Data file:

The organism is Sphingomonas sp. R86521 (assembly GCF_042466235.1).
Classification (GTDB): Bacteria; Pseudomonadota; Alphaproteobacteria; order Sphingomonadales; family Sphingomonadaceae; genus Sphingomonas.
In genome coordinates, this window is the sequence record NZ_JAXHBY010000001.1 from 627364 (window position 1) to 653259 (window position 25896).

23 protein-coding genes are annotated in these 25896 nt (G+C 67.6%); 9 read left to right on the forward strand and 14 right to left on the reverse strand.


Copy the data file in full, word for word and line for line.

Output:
The organism is Sphingomonas sp. R86521 (assembly GCF_042466235.1).
Classification (GTDB): Bacteria; Pseudomonadota; Alphaproteobacteria; order Sphingomonadales; family Sphingomonadaceae; genus Sphingomonas.
In genome coordinates, this window is the sequence record NZ_JAXHBY010000001.1 from 627364 (window position 1) to 653259 (window position 25896).

23 protein-coding genes are annotated in these 25896 nt (G+C 67.6%); 9 read left to right on the forward strand and 14 right to left on the reverse strand.